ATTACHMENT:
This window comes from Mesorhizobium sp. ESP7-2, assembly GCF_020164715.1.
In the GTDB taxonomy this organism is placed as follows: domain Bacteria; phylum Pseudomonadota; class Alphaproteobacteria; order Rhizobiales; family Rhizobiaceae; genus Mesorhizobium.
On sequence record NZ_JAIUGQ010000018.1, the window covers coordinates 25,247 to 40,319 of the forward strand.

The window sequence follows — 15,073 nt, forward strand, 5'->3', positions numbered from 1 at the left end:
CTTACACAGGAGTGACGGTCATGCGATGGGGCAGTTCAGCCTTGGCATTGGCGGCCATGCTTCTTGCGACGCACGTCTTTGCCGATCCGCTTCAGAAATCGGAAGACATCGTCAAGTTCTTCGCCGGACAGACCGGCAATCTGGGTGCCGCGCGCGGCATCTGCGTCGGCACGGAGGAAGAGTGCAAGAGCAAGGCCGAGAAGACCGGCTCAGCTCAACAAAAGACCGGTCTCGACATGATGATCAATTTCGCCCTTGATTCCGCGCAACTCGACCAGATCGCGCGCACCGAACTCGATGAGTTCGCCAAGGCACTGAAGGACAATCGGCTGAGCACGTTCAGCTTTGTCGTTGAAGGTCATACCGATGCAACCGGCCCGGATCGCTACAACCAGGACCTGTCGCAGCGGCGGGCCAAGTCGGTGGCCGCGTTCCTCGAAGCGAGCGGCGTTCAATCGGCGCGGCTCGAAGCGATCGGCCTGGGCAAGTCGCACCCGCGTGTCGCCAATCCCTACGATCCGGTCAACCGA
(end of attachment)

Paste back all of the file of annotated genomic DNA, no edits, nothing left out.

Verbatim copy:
This window comes from Mesorhizobium sp. ESP7-2, assembly GCF_020164715.1.
In the GTDB taxonomy this organism is placed as follows: domain Bacteria; phylum Pseudomonadota; class Alphaproteobacteria; order Rhizobiales; family Rhizobiaceae; genus Mesorhizobium.
On sequence record NZ_JAIUGQ010000018.1, the window covers coordinates 25,247 to 40,319 of the forward strand.

The window sequence follows — 15,073 nt, forward strand, 5'->3', positions numbered from 1 at the left end:
CTTACACAGGAGTGACGGTCATGCGATGGGGCAGTTCAGCCTTGGCATTGGCGGCCATGCTTCTTGCGACGCACGTCTTTGCCGATCCGCTTCAGAAATCGGAAGACATCGTCAAGTTCTTCGCCGGACAGACCGGCAATCTGGGTGCCGCGCGCGGCATCTGCGTCGGCACGGAGGAAGAGTGCAAGAGCAAGGCCGAGAAGACCGGCTCAGCTCAACAAAAGACCGGTCTCGACATGATGATCAATTTCGCCCTTGATTCCGCGCAACTCGACCAGATCGCGCGCACCGAACTCGATGAGTTCGCCAAGGCACTGAAGGACAATCGGCTGAGCACGTTCAGCTTTGTCGTTGAAGGTCATACCGATGCAACCGGCCCGGATCGCTACAACCAGGACCTGTCGCAGCGGCGGGCCAAGTCGGTGGCCGCGTTCCTCGAAGCGAGCGGCGTTCAATCGGCGCGGCTCGAAGCGATCGGCCTGGGCAAGTCGCACCCGCGTGTCGCCAATCCCTACGATCCGGTCAACCGA